Thanks to back-to-back storms over the last month, most of the Midwest and North-Atlantic regions are covered by snow. But when was the last time there was snow on the ground in all fifty states—even our most tropical destinations, Florida and Hawaii?
April snow extent was record low across Europe and Asia, and in June, the entire Northern Hemisphere was below average for the tenth year in a row. Spring snow is disappearing even more rapidly than Arctic sea ice in summer.
Recovered satellite images of Antarctica showed a larger sea ice extent than ever measured before—but the record was short lived. The record was broken in September 2014, only weeks after the discovery.
The spotlight may have been on California this past summer, but groundwater reservoirs—often the back-up for surface water supplies during prolonged drought—are in decline across much of the southern United States. Meanwhile, people are using millions of gallons of water per day in regions dependent on groundwater aquifers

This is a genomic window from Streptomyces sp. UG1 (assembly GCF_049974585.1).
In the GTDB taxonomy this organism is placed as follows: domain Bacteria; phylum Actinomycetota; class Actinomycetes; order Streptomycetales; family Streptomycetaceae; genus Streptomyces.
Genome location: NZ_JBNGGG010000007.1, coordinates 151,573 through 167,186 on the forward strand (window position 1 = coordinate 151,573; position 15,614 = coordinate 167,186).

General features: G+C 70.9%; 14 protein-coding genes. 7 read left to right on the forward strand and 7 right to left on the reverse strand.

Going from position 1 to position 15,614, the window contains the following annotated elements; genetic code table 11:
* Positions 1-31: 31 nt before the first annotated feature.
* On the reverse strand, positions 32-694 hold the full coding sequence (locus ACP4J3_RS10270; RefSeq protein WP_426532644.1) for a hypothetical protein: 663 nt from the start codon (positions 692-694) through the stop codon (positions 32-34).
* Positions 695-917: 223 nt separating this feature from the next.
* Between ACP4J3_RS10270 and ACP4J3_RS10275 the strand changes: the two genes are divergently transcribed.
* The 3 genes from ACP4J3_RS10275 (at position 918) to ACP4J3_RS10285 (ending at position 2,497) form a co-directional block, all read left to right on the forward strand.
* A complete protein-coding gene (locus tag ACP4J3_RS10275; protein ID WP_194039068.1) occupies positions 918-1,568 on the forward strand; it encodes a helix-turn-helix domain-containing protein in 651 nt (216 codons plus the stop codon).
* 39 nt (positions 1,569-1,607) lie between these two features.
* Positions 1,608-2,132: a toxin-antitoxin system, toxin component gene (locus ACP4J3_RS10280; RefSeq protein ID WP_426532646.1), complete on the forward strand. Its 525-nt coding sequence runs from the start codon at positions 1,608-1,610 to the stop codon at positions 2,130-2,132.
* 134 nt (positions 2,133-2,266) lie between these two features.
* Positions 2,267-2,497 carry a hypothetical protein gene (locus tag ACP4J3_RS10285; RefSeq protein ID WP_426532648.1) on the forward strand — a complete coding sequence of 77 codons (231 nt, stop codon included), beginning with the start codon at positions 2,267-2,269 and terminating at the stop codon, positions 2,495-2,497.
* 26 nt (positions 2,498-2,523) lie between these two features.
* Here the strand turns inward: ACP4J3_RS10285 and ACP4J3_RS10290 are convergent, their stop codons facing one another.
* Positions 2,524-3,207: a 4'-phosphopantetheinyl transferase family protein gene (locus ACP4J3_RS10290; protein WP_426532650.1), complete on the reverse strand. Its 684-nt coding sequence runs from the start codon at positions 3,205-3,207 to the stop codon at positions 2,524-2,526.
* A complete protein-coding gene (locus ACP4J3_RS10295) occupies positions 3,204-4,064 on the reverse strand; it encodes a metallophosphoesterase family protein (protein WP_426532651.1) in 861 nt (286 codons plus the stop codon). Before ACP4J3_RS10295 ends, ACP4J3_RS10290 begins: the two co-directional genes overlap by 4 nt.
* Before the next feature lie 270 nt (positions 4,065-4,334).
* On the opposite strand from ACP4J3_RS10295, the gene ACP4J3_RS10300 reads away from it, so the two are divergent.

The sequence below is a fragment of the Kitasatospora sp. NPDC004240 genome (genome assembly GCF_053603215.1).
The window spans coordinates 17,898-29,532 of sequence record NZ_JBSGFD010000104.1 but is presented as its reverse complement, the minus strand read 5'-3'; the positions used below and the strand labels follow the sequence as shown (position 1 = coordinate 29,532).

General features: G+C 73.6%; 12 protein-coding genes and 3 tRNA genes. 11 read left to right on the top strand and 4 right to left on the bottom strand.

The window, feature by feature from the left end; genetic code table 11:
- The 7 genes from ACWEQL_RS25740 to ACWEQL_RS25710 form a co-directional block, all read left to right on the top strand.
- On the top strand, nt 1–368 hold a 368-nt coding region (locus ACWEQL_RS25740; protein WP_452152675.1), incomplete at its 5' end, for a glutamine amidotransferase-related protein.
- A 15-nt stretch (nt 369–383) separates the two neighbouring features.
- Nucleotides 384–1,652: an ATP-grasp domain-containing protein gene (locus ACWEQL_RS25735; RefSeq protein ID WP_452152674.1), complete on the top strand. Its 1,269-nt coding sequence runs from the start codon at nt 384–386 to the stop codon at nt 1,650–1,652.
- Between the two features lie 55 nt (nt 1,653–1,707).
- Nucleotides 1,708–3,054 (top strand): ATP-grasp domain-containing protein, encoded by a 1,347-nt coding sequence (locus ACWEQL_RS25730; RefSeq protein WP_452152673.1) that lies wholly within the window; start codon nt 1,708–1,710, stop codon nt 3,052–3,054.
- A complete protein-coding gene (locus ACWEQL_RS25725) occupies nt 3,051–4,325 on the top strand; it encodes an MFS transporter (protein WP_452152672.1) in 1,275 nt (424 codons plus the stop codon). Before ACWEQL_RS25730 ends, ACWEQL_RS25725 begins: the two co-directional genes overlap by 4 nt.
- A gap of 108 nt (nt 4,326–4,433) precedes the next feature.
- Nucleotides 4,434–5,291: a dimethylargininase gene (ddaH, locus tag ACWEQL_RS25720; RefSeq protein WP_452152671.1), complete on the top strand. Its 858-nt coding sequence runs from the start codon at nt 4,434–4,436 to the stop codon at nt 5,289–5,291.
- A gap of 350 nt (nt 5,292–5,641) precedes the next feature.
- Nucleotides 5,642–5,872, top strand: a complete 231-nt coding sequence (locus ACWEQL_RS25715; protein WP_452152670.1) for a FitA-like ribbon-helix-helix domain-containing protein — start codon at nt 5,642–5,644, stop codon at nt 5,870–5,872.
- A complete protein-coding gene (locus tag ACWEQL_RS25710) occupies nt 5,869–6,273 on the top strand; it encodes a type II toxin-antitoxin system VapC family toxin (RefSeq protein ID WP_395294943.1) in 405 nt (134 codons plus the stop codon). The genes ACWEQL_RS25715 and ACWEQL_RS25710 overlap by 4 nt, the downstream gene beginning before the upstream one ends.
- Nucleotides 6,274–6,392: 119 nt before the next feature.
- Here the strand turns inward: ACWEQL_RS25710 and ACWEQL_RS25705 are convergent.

In the Northeast, the amount of rain that came down in very heavy events increased by more than 70 percent between 1958 and 2010. A new law in New York requires state agencies to start thinking ahead about increases in extreme rain and other climate change risks.
On July 11, Lake Mead reached its lowest water level since construction of the Hoover Dam in the 1930s. Many scientists are concerned that the prolonged drought could be a sign that the region will face significant water supply challenges due to climate change.
Since we last covered the California drought, conditions in the state have stayed, well, dry—very dry. Statewide, total precipitation is about equal to or below the lowest three-year period since 1895.